With all these freakish statistics in mind, it’s no wonder International Plastic Bag-Free Daycame to be. Celebrated on July 3rd, this global initiative highlights the need to phase out single-use plastic bags by raising awareness on their harmful side effects and introducing a variety of eco-friendly alternatives.

Paper Bags to the Rescue (Or Maybe Not?)

So, we get it; plastic bags are bad. So, why not move on to the next best thing, paper bags? Well, not so fast. According to research, producing one paper bag takes four times more energy than it does to manufacture a plastic bag. Besides that, millions of trees are cut down each year to make these bags, which means that less oxygen is produced and more carbon dioxide is left behind. What’s more, paper bags are made using a variety of chemicals which contribute further to water and air pollution. In fact, these bags are said to produce 50 times more pollutants than their plastic counterparts. Still a fan of the brown paper bag? PS: Take these findings with a grain of salt as US plastic bag manufacturers funded the study. Ergo, further research is always welcome.

Plastic Bags Are Out; Totes Are In

So, plastic AND paper bags are not exactly the best of options. But, how on earth will you carry your groceries back home? We got two words for you: Tote bags. Made with sustainable fabric such as canvas or cotton, these reusable shopping bags are the perfect way to minimize and -why not?- eliminate the use of plastic bags. Talk about a long-term investment that’ll save your wallet and the oceans!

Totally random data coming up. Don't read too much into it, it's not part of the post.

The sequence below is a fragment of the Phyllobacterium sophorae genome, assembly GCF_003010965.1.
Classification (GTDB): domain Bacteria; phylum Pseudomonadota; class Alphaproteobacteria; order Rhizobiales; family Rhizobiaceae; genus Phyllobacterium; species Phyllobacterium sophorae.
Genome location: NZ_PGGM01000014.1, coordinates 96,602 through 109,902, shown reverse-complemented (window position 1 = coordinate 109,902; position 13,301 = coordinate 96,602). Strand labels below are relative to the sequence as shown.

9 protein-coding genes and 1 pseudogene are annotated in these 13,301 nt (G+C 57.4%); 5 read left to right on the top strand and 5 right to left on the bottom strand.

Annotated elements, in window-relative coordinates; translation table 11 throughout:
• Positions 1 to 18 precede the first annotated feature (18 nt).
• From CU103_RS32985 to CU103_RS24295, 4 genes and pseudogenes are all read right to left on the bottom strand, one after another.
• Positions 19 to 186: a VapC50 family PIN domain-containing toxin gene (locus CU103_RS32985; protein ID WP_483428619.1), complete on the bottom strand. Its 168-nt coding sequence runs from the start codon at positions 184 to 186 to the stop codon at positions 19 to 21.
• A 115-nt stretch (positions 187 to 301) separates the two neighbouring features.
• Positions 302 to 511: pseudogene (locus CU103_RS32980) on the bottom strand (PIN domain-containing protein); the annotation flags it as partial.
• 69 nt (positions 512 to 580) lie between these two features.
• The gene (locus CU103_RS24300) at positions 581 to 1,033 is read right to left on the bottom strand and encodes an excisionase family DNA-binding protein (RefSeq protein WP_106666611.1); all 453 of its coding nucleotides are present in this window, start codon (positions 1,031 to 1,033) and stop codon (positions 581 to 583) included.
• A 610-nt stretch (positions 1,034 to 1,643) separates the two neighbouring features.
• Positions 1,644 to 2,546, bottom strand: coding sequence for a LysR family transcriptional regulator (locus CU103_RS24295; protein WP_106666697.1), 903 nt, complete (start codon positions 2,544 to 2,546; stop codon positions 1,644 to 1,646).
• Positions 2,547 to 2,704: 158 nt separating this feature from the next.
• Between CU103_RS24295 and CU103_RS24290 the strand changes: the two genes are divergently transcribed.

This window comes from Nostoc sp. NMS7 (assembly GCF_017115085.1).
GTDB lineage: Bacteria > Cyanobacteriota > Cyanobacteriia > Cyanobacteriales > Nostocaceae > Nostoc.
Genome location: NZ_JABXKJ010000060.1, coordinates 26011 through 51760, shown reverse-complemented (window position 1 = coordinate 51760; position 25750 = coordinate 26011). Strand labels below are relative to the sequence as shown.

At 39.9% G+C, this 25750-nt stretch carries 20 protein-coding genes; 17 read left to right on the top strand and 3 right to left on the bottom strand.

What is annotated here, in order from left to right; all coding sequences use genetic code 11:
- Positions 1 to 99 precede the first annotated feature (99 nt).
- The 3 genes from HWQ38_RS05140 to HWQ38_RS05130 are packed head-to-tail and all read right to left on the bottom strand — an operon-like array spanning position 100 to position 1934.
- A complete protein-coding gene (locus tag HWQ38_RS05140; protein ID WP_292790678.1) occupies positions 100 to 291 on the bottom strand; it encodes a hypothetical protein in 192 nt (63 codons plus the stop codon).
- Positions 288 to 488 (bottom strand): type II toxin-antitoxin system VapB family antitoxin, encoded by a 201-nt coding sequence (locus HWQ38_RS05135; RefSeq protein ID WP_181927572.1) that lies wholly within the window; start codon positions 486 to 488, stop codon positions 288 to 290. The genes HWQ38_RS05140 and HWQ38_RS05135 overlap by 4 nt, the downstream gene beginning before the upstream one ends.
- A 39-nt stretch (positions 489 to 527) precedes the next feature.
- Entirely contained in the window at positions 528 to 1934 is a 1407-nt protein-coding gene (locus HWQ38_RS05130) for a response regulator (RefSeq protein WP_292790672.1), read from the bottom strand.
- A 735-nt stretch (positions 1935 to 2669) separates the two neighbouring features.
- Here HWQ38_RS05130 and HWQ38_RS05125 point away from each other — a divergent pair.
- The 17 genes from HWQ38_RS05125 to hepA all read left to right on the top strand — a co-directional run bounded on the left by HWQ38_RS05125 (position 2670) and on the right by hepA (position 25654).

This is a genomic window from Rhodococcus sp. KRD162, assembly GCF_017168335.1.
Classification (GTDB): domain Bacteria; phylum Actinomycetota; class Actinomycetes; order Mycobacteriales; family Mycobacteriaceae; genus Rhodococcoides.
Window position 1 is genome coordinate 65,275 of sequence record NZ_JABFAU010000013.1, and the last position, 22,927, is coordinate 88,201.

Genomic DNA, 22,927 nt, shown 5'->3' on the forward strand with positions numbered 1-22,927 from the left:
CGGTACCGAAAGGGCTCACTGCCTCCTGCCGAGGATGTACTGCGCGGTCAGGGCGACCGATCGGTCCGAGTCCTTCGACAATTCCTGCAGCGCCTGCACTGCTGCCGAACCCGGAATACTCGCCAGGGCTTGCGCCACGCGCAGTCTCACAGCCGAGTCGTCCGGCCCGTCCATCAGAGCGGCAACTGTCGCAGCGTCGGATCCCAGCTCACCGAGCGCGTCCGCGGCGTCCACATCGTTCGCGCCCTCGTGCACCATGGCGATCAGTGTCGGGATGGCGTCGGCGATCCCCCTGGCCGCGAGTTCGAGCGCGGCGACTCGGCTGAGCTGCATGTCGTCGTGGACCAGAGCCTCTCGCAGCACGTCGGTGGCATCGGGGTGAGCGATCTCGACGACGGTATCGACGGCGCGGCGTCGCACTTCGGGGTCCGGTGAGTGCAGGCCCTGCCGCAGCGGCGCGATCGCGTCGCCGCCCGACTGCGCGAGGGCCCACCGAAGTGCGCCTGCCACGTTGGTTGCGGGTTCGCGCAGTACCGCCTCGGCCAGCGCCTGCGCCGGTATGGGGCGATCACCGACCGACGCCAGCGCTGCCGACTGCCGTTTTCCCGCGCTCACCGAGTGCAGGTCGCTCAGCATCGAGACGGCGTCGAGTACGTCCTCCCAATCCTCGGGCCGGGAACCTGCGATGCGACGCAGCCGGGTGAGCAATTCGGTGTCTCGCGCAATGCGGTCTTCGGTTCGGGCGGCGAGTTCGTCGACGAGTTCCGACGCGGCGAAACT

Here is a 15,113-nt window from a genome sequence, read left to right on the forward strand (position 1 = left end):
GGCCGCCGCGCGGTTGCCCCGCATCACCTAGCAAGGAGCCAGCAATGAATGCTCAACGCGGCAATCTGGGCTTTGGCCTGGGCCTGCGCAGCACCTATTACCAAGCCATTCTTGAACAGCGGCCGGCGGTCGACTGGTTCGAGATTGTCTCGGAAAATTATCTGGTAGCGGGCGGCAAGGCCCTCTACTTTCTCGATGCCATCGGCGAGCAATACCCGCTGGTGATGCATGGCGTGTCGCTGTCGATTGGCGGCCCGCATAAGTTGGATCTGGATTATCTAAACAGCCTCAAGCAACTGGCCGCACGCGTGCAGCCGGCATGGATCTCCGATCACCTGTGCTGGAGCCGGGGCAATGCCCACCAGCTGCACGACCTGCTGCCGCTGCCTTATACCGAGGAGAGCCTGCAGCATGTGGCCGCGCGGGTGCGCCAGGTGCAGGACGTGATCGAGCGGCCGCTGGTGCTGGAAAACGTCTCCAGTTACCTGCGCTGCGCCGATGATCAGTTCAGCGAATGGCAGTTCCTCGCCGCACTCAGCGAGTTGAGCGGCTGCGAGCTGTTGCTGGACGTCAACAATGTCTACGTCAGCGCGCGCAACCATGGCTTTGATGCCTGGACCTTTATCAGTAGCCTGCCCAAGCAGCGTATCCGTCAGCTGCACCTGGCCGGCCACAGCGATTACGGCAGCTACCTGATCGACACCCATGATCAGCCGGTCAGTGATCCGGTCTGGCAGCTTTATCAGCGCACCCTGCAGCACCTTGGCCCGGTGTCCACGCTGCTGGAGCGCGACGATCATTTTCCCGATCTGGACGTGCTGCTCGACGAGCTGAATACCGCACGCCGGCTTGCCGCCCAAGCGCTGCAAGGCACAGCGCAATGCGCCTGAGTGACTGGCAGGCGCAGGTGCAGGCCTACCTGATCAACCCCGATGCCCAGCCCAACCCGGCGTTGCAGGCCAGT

Recycle and Break the Cycle

Another way to minimize your plastic bag footprint is to recycle. Note, though, that repurposing plastic bags is not the same as repurposing paper or glass. That’s because most plastic bags are made using an array of unique materials, including high-density polyethylene (#2 plastic or HDPE, for short) and low-density polyethylene (#4 plastic or LDPE). So, you should keep an eye for these hashtag symbols to be sure they are recyclable.
If these hashtags are nowhere to be found, hold on to the plastic bag for a bit longer, use it as much as possible, and dispose of it only when it’s no longer useful. Also, make sure to remove any receipts, food residues or stickers from inside the bags before throwing them in the respective bins.
Lastly, keep in mind that not all communities can afford the use of plastic-only curbside bins. So, track a nearby location or store that features such containers and dispose of all your plastic trash when you get there. Friendly tip: Avoid throwing plastic bags into paper or glass recycling bins because they tend to get snagged in conveyor belts and jam the machines. You see, these things were never friendly to anything, why stop now?

So, it’s official. Plastic bags are so 2017!

But, what will you do to keep the oceans free from plastic and a bit safer for the generations to come? Share your ideas and suggestions in the comment section down below!